Today, I’m thinking about all the lives this date has touched.
And I mean all the lives.
I mean the victims in the towers that morning, and the victims in the planes. I mean their families and all the people their families knew. I mean the men and women who were there to help pull victims from the rubble, to make them well or put them to rest. I mean the ones in New York rushing their children past before they could see the wreckage. I mean people miles away who watched it happening over and over again on TV and thought, ‘How could this happen here? Where will it happen next?’
I mean President Bush, who will forever be remembered in the murky light of 9/11, and the people at the top who are people just like the rest of us, scared just like the rest of us, and who had to make decisions we will never have to make. I mean the soldiers who went off to war and the ones who never came back. I mean the young men and women tortured by the things they saw there, the things they did.
I mean the French when we alienated them, did something so silly as to call our fries “freedom fries”, because they still had the bullet marks in their own doors and weren’t ready to go see more. I mean the Middle Easterners who are fighting a war against America because we blew into their home like we had a right to be there, like they were the terrorists, the ones who might have sympathized with the hate felt by the hijackers and the ones who could never in a million years sympathize with it. I mean the families there losing loved ones just like the families here. I mean the innocents who’ve been bombed in the streets.
I mean the people who feel war is the only way and so better them than us. I mean the people who celebrate lost lives and think this is what it means to be living in our world today, this is what it means to be patriotic. I mean the people who still won’t get on an airplane and the ones who have to go through a whirlwind of suspicion before they’re allowed to board. I mean the people of Middle Eastern background who still get stares and ugly words even if they’ve been here for years. I mean my Muslim friends who have their religion treated like it’s something ugly because a few people made a terrible, deadly decision.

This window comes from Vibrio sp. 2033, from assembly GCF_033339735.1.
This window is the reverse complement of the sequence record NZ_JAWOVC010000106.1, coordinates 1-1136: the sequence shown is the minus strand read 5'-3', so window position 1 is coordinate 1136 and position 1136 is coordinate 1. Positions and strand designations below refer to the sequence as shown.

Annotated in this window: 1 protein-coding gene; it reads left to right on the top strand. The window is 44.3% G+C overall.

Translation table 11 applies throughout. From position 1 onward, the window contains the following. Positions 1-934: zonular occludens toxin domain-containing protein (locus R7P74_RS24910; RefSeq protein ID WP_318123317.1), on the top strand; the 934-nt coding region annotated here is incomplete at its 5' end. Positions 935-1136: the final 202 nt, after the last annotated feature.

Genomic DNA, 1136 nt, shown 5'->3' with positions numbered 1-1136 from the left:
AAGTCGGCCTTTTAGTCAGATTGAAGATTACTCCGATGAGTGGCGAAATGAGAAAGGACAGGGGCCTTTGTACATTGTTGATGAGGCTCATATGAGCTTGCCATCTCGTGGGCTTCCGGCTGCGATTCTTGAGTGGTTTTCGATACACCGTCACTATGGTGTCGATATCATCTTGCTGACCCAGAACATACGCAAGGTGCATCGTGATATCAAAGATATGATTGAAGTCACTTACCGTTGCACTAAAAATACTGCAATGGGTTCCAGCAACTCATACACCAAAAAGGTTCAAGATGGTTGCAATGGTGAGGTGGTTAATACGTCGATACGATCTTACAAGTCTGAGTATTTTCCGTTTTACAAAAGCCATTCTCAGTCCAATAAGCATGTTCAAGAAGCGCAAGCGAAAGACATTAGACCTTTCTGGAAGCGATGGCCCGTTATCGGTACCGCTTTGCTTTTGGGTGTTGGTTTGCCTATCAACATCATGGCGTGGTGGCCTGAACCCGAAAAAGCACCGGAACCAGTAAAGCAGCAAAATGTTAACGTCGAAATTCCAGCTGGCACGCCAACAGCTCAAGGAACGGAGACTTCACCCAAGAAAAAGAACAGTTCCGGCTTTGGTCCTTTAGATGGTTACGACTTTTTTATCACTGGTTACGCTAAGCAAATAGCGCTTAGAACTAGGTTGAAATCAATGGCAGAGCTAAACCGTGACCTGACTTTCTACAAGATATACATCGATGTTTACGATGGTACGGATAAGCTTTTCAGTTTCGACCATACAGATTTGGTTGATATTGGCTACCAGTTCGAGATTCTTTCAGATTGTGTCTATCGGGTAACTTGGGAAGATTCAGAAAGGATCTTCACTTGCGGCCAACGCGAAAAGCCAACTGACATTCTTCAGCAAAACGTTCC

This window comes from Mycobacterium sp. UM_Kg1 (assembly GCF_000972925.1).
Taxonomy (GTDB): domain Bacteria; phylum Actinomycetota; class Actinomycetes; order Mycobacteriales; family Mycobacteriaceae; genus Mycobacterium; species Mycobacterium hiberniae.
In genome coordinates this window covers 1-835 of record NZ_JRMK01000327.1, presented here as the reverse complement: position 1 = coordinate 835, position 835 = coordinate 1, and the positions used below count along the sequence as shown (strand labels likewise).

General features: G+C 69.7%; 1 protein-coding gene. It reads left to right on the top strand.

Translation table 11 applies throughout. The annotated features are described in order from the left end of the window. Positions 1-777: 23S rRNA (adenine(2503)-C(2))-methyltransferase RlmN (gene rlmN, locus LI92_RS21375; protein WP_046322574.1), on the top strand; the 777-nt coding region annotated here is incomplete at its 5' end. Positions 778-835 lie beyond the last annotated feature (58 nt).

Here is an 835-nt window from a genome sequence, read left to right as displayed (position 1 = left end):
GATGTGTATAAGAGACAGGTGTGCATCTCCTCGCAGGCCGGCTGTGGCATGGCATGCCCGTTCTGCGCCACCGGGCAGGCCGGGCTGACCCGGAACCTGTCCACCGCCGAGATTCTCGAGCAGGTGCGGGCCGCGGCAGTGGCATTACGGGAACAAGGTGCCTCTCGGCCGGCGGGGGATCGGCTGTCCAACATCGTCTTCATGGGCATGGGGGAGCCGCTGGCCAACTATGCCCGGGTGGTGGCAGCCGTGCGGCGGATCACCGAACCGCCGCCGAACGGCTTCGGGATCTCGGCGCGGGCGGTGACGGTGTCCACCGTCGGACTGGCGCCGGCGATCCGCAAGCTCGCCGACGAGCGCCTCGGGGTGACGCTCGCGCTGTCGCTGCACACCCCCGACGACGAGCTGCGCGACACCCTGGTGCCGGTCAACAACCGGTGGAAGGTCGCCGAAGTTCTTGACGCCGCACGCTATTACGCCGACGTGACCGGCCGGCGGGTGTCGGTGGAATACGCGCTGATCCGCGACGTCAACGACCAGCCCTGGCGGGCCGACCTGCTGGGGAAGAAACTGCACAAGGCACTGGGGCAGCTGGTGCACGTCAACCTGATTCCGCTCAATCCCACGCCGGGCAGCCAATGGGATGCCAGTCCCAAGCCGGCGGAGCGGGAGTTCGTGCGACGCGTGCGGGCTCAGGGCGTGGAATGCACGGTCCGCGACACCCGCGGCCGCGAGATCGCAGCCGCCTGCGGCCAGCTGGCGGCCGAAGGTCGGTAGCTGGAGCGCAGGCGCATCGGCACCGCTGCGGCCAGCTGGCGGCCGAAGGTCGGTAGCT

And, yes, I even mean the terrorists themselves, because I guarantee such hatred in a soul is never born, but built.
Because hatred, fear, and violence—these are not bullets shot straight through one target. They are stones dropped in an ocean, ripples that fan outward until they get so faint human eyes may not be able to see, but human hearts can always feel.
Fortunately for our broken world, love is the same way. So are mercy and peace. So is reconciliation. So is hope.
This morning, I stand waist-deep in waste, wondering if right now, there are people in the Middle East watching their televisions and weeping and saying, “They got what they deserved! Just look what they did to my country! My son! My husband! My parents! My children! I would fly a plane into all their buildings if I could!” And I don’t really doubt that there are because I’m sure on this side of the world live people who would blow a whole damn country up because this is what justice means to them. But I know, too, that there are Americans right now waging peace instead of war, helping the wounded, healing the broken, feeding the hungry, building bridges. And I know there are Muslims all over whispering for Allah to help us, heal us, feed us, build bridges of love in our hearts.
So I remember the past, but look toward the future and pray it will be brighter. I know no one can ever die in vain if we don’t let it happen.
From this tragic harvest, we can reap more hate.
Or we can reap more love.
And we always, always, have a choice.